Before Lon Chaney ever set his furry paws on the foggy moors of Wales, Universal offered up its first telling of the werewolf legend in Werewolf of London (1935).
An entirely enjoyable film on its own right, Werewolf of London is not the very first film to deal with skinwalkers. That honor goes to either the lost silent The Werewolf (1913) or the rarely seen Wolf Blood (1925).
But it is the first to create a fully fleshed out story, and helped in the creation of the now classical angst-ridden character dealing with the monstrous disease of lycanthropy.
Botanist Wilfred Glendon (Henry Hull) travels up the snowy mountains of Tibet to retrieve a rare flower: the Mariphasa lupina lumina. Just as he’s about to stake his claim, a ferocious creature tackles Glendon to the ground, taking a bite out of his arm before Wilfred can ward him away with a knife.
Returning to London, Glendon attempts to make the flowers bloom by using artificial moonlight. His intense devotion to his work causes him to neglect his wife Lisa (Valerie Hobson) who seeks comfort from an old beau, Paul (Lester Matthews). At a botanist social, Glendon meets the mysterious Dr. Yogami (Warner Oland) who knows of Glendon’s discovery and warns the doctor of the werewolf’s curse, a stigma whose only antidote is the moon flower. Yogami also gravely intones that the werewolf seeks to destroy what it loves best.
Glendon refuses to put stock in superstitions but becomes alarmed when his arm grows coarse and hairy under the artificial moonlight beams. He finds out the true nature of his condition later that night as he completely transforms into a ravenous monster of the night. Seeking Lisa out at a party, the werewolf breaks into the room of her gossip Aunt Ettie (Spring Byington) before tracking down a woman in the foggy streets.
With Glendon’s distress on the rise and his emotions in disarray, he rents a room in a seedy pub to keep the beast inside of him at bay. But the night brings the monster out and Glendon jumps through the window, hunting down another woman in a zoo.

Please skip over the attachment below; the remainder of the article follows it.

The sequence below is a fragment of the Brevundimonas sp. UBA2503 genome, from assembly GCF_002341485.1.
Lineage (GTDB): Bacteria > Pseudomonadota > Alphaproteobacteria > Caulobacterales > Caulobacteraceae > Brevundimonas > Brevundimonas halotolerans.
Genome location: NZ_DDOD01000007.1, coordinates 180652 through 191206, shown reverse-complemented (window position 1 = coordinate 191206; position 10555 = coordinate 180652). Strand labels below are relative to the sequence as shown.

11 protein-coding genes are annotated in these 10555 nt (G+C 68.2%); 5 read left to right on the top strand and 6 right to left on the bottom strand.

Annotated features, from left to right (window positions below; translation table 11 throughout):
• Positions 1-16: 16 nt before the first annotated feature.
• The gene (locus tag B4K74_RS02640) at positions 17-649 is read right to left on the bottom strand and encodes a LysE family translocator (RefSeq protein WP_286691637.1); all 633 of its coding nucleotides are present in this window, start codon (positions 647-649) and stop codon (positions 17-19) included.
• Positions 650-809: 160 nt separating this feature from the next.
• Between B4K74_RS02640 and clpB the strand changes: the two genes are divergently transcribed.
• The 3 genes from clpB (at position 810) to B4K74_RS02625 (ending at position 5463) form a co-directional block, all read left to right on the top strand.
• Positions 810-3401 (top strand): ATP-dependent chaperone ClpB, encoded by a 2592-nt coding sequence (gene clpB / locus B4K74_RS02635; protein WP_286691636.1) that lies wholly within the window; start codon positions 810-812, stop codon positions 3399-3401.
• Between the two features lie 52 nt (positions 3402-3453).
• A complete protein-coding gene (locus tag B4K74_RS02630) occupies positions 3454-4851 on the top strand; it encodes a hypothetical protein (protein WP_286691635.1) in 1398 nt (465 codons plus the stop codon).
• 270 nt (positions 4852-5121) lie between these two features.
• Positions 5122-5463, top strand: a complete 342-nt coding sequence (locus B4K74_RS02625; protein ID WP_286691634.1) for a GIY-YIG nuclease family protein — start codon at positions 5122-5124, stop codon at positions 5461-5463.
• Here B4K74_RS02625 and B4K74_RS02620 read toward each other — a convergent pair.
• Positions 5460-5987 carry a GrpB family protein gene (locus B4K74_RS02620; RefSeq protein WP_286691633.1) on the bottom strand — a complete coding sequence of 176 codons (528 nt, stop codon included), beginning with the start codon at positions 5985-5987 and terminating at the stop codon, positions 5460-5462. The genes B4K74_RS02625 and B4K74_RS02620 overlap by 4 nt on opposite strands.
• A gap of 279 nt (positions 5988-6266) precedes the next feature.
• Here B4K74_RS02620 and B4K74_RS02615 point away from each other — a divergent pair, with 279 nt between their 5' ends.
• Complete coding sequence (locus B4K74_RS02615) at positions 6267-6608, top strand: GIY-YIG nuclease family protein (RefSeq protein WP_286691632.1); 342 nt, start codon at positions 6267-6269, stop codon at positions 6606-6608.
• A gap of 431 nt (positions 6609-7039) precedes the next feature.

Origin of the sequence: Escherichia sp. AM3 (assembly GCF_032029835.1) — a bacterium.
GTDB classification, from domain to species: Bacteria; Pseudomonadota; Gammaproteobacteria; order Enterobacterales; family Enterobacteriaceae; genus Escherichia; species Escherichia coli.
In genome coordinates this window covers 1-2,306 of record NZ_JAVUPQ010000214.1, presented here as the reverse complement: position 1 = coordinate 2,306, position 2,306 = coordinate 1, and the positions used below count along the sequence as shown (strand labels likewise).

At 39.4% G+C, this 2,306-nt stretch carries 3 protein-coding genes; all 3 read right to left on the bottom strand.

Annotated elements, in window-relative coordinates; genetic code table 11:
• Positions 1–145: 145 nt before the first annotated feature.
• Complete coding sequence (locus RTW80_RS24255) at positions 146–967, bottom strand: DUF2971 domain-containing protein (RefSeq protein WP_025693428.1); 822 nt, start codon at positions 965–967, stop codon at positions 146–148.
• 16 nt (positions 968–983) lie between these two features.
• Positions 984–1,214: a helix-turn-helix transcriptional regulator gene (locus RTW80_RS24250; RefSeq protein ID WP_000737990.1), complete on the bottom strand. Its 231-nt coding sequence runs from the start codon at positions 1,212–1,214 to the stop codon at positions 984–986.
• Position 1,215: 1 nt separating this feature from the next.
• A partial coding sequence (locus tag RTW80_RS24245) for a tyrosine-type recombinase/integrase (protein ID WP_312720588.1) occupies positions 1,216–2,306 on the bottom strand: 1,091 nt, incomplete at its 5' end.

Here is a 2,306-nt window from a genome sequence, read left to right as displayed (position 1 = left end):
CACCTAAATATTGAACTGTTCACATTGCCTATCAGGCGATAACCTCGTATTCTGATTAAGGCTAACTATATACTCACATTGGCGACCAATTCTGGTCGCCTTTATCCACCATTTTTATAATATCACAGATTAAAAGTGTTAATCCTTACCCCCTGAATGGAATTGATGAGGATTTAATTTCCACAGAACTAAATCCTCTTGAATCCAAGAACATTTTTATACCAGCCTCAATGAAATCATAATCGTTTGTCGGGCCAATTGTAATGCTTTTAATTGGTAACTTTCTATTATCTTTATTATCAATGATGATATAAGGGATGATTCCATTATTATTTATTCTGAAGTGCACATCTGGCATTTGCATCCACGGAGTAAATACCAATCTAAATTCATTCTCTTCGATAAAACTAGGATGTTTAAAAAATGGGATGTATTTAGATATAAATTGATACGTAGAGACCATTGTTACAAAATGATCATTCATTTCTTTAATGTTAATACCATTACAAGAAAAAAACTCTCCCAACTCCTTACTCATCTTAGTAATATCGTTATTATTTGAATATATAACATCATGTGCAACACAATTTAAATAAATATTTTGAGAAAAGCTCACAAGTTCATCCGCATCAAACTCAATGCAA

Yogami has gone to the police to warn them of the potential epidemic that may arise from the curse of the werewolf but they disregard his urges as folk tales.
Meanwhile Glendon has taken extreme measures to keep himself from harming anyone, especially his beloved Lisa. Travelling to the castle estate of a friend, Glendon locks himself away in a tower. But nothing can stop the werewolf when the moon rises, as the beast tears away the bars and leaps to the ground, attacking Lisa as she walks on the grounds before Paul is able to fend Glendon off.
A disheveled Glendon makes his way back to the laboratory to use the last of the Mariphasa buds to alleviate his disease. Yogami beats him to the punch and it is revealed that the fiend was the very same monster that attacked Glendon in Tibet. Glendon transforms again and, in the ensuing struggle, slays Yogami. The werewolf heads over to the house and begins to terrorize Lisa and Aunt Ettie. It is just about to sink its fangs in Lisa when the police arrive, gunning Glendon down and delivering him from his curse.
Werewolf of London is sprinkled with an eccentric streak of humor, in some ways similar to the tone of The Invisible Man (1933). The kooky British characters energize the film with comedy that benefits, rather than detracting, from it. The banter between everyone, from the stuffy upper crust to the wine-imbibing landlords, is sharp and spot-on.
Henry Hull gives a fine performance, displaying the pathos needed for the tragic werewolf character while retaining the prim and proper characteristics of an English gentleman.
Hull and director Stuart Walker worked together previously on the adaptation of Dickens’ Great Expectations (1934). Walker himself would go on to direct only one more feature before producing several of the Bulldog Drummond films.
Valerie Hobson (who was also in Walker’s 1935 adaptation of The Mystery of Edwin Drood) gives an adequate turn at playing Glendon’s distressed wife. Her lines come off a little stilted at times, but her lovely set of vocal chords make for some nice bloodcurdling screams later on. Warner Oland is a familiar face to genre fans, having made himself a household name in the 30’s as Oriental sleuth Charlie Chan. He hands in a nice performance here, each restrained line of his is perfumed with a slight air of mystery and foreboding.
The makeup design by Jack Pierce is unique and distinctive, a fearsome creation that could rival Pierce’s later work on The Wolf Man (1941). Interesting to note, Pierce originally designed the legendary Wolf Man makeup for this film. But Henry Hull was displeased with the time-consuming application and declined on wearing it. To appease the actor, Pierce concocted a design that was less hairy in comparison, thus giving us the werewolf we have all come to recognize.
Good direction, fine performances, a foggy London setting, and an intriguing storyline all blend together to make this ferocious beast a great evening of chilling entertainment. This film is a must for all lycanthrope lovers and genre admirers.
When he's not snatching cadavers with his gorilla manservant, Jose Cruz keeps busy by feverishly writing on the horror genre. His grisly endeavors include Cold Reads, a regular column on horror literature over at Classic-Horror.com and contributing film reviews to The Blood Theatre. He also runs a madhouse called From Beyond Depraved where he blogs about his passion for terror in all its varied media forms through essays, reviews, and mild rambling.